Scientific prize

The prestigious Francqui Prize 2021 awarded to Michaël Gillon for his revolutionary discoveries in astronomy

Michaël Gillon 2021

The Francqui Prize 2021  in Exact Sciences is awarded to Michaël Gillon, astrophysicist and FNRS Senior Research Associate at the University of Liège, for his pioneering research in exoplanetology and astrobiology, which led in particular to the discovery of the TRAPPIST-1 exoplanetary system. The prize will be presented to him by His Majesty the King in June at the Palais des Académies.


o-director of the Astrobiology research unit at the University of Liège, Michaël Gillon has designed two robotic telescope networks, TRAPPIST and SPECULOOS, thanks to which he has been able to study exoplanets from Earth with unprecedented precision. He discovered seven potentially habitable planets, which he named "TRAPPIST-1". He was the first to prove that planets similar in size and mass to Earth do not only orbit the Sun but also ultra-cold stars and that these could harbor life. The revolutionary nature of his discovery was unanimously recognized by the scientific community, including NASA, inspiring billions of people around the world. The jury - composed of renowned experts and chaired by Professor Ben Feringa, winner of the Nobel Prize in Chemistry in 2016 - decided to reward these major discoveries by awarding him the Francqui Prize. The official presentation by His Majesty the King will take place on June 9, 2021 at the Palace of the Academies.

Seven potentially habitable planets

Until 1995, stars were seen as isolated objects. Technological advances have made it possible to establish with certainty the (almost) systematic presence of planets around stars. It is on the basis of these discoveries that Michaël Gillon - a world-renowned scientist specialized in exoplanetology and astrobiology - has developed two robotic telescope networks, TRAPPIST and SPECULOOS, allowing him to observe these exoplanets more closely.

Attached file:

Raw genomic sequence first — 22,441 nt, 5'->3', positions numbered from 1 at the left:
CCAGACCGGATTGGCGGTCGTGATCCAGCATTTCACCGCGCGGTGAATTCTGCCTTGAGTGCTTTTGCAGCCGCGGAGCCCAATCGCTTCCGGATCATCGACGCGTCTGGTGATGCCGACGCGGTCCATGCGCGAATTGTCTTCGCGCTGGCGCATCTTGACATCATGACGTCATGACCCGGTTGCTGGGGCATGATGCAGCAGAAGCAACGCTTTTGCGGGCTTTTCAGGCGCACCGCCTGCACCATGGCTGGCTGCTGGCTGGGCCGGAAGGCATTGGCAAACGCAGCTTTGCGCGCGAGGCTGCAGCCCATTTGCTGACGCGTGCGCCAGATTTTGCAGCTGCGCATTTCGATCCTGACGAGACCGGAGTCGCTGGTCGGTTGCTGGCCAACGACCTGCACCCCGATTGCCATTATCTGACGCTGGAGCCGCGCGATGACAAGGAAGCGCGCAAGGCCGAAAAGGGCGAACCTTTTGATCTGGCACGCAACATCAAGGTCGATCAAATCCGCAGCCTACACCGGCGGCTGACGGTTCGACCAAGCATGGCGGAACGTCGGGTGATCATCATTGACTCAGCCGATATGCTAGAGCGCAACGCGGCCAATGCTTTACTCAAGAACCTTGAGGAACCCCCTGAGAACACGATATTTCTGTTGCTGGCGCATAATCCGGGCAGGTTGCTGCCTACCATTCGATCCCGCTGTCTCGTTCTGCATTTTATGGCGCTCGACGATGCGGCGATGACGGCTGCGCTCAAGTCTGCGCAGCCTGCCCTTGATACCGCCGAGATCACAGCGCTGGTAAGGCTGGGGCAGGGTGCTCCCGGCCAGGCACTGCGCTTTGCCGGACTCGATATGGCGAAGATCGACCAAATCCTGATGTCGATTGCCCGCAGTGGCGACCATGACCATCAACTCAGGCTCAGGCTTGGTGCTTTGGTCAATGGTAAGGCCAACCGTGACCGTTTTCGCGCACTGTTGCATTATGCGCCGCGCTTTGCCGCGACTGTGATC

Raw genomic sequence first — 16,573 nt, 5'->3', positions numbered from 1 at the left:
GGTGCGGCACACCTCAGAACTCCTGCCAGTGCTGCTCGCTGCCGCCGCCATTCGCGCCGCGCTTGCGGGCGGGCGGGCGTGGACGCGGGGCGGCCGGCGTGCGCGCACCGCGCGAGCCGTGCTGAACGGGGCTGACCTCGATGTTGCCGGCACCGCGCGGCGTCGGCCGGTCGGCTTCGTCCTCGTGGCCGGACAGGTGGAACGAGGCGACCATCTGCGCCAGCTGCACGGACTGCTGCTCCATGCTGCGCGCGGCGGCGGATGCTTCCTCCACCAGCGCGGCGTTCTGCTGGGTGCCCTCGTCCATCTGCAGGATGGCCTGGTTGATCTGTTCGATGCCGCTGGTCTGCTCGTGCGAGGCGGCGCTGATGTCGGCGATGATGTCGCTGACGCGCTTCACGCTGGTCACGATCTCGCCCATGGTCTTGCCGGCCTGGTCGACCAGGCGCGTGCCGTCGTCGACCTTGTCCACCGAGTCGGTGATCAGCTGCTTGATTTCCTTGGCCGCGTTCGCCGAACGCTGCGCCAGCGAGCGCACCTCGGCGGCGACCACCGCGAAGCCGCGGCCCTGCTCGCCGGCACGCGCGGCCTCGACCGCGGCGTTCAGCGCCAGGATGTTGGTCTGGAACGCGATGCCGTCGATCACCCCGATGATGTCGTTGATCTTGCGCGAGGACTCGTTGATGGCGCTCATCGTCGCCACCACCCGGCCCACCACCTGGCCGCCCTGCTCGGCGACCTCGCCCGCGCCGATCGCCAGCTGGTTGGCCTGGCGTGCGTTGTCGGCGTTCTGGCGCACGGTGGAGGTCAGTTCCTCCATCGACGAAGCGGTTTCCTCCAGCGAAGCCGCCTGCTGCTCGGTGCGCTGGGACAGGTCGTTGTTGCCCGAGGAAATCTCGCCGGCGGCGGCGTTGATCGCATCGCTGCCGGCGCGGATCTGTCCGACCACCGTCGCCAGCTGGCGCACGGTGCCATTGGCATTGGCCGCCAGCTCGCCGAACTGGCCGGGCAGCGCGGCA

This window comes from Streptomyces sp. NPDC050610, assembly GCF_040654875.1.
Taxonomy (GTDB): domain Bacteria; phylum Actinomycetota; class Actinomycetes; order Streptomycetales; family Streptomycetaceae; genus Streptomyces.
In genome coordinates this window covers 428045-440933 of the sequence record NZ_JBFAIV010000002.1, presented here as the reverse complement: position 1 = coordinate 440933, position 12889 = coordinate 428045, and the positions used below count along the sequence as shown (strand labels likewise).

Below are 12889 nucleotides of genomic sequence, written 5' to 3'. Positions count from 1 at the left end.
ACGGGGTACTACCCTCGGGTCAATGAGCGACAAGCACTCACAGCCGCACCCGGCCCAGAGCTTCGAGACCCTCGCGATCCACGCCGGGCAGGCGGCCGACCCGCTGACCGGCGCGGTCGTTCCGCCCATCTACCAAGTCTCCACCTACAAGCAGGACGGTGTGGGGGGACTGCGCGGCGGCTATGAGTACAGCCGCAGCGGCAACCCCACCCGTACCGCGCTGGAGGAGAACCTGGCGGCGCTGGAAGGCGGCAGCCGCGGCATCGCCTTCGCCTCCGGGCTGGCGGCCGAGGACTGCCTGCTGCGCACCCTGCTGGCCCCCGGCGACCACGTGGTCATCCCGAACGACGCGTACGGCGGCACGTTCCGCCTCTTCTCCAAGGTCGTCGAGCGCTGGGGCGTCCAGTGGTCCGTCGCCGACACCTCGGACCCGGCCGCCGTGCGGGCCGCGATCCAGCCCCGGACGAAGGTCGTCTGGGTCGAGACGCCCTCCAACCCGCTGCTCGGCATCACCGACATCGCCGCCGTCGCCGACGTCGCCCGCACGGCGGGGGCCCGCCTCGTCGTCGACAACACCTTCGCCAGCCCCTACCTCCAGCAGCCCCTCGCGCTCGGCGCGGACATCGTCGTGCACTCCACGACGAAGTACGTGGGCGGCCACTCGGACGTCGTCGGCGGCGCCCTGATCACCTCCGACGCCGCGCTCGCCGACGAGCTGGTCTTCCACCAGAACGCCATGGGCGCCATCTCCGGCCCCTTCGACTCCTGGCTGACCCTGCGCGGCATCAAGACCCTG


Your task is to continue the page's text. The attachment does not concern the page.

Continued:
One of his major contributions involves the discovery and detailed observation of the TRAPPIST-1 system of seven exoplanets (located outside the Solar System) orbiting an ultra-cool star, potentially habitable and similar to Earth in size and mass. This unprecedented discovery, made in 2016, reinforces the hypothesis that there could be life around a star other than the Sun. It has had considerable scientific and media impact.

Fascinated by the existence of life elsewhere, Michaël Gillon has focused his research on ultra-cool dwarf stars: "As their name suggests, these stars are much smaller and colder than Sun-like stars. They are also much more frequent in the Universe. Our discovery of the TRAPPIST-1 system showed that they could host many Earth-like planets that are sufficiently temperate to potentially have liquid water on their surface and thus allow habitable conditions. Moreover, these are the only stars for which our current technology is capable of studying the atmospheric composition of an Earth-like planet. Perhaps one day we will detect traces of life there! It is for all these reasons that I have focused my research on these miniature stars.

TRAPPIST and SPECULOOS, exceptional observation possibilities

In order to observe these phenomena more closely, Michaël Gillon and his team of researchers have developed two innovative robotic telescope arrays over several years. The first one, named TRAPPIST, will serve as a prototype for SPECULOOS. These telescopes, placed at different locations on Earth, provide unique conditions for observing exoplanets.